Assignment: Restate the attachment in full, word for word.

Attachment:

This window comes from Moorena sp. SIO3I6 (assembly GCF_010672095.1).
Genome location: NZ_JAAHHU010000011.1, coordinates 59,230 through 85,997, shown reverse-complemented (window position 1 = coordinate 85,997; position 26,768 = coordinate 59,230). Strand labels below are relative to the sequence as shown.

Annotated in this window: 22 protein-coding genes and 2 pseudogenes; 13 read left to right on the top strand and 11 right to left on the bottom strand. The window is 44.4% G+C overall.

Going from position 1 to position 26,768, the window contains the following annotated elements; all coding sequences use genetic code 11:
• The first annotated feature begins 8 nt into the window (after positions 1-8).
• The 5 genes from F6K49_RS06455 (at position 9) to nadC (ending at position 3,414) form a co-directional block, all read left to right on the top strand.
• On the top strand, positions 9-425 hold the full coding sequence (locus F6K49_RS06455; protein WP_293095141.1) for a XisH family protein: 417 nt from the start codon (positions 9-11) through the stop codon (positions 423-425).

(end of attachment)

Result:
This window comes from Moorena sp. SIO3I6 (assembly GCF_010672095.1).
Genome location: NZ_JAAHHU010000011.1, coordinates 59,230 through 85,997, shown reverse-complemented (window position 1 = coordinate 85,997; position 26,768 = coordinate 59,230). Strand labels below are relative to the sequence as shown.

Annotated in this window: 22 protein-coding genes and 2 pseudogenes; 13 read left to right on the top strand and 11 right to left on the bottom strand. The window is 44.4% G+C overall.

Going from position 1 to position 26,768, the window contains the following annotated elements; all coding sequences use genetic code 11:
• The first annotated feature begins 8 nt into the window (after positions 1-8).
• The 5 genes from F6K49_RS06455 (at position 9) to nadC (ending at position 3,414) form a co-directional block, all read left to right on the top strand.
• On the top strand, positions 9-425 hold the full coding sequence (locus F6K49_RS06455; protein WP_293095141.1) for a XisH family protein: 417 nt from the start codon (positions 9-11) through the stop codon (positions 423-425).